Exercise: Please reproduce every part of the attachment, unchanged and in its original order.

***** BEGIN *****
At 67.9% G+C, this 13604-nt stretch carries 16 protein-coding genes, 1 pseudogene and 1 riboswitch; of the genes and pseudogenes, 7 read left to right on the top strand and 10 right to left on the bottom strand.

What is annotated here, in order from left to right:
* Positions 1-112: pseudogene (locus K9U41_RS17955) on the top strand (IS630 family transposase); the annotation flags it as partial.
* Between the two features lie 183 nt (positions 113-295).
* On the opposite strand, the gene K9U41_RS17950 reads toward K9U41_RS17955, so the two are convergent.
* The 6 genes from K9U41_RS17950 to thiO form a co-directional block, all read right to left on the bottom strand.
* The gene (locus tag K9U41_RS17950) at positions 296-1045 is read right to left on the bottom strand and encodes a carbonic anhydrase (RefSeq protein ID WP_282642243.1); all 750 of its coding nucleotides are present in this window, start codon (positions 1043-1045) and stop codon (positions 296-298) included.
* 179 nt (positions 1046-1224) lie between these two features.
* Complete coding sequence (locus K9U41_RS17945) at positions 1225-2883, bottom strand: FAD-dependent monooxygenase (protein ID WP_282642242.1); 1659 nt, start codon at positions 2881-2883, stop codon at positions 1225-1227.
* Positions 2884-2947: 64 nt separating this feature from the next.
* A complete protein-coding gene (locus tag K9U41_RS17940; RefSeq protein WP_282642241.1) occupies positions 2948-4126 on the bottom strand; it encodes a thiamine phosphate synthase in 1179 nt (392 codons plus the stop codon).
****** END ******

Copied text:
At 67.9% G+C, this 13604-nt stretch carries 16 protein-coding genes, 1 pseudogene and 1 riboswitch; of the genes and pseudogenes, 7 read left to right on the top strand and 10 right to left on the bottom strand.

What is annotated here, in order from left to right:
* Positions 1-112: pseudogene (locus K9U41_RS17955) on the top strand (IS630 family transposase); the annotation flags it as partial.
* Between the two features lie 183 nt (positions 113-295).
* On the opposite strand, the gene K9U41_RS17950 reads toward K9U41_RS17955, so the two are convergent.
* The 6 genes from K9U41_RS17950 to thiO form a co-directional block, all read right to left on the bottom strand.
* The gene (locus tag K9U41_RS17950) at positions 296-1045 is read right to left on the bottom strand and encodes a carbonic anhydrase (RefSeq protein ID WP_282642243.1); all 750 of its coding nucleotides are present in this window, start codon (positions 1043-1045) and stop codon (positions 296-298) included.
* 179 nt (positions 1046-1224) lie between these two features.
* Complete coding sequence (locus K9U41_RS17945) at positions 1225-2883, bottom strand: FAD-dependent monooxygenase (protein ID WP_282642242.1); 1659 nt, start codon at positions 2881-2883, stop codon at positions 1225-1227.
* Positions 2884-2947: 64 nt separating this feature from the next.
* A complete protein-coding gene (locus tag K9U41_RS17940; RefSeq protein WP_282642241.1) occupies positions 2948-4126 on the bottom strand; it encodes a thiamine phosphate synthase in 1179 nt (392 codons plus the stop codon).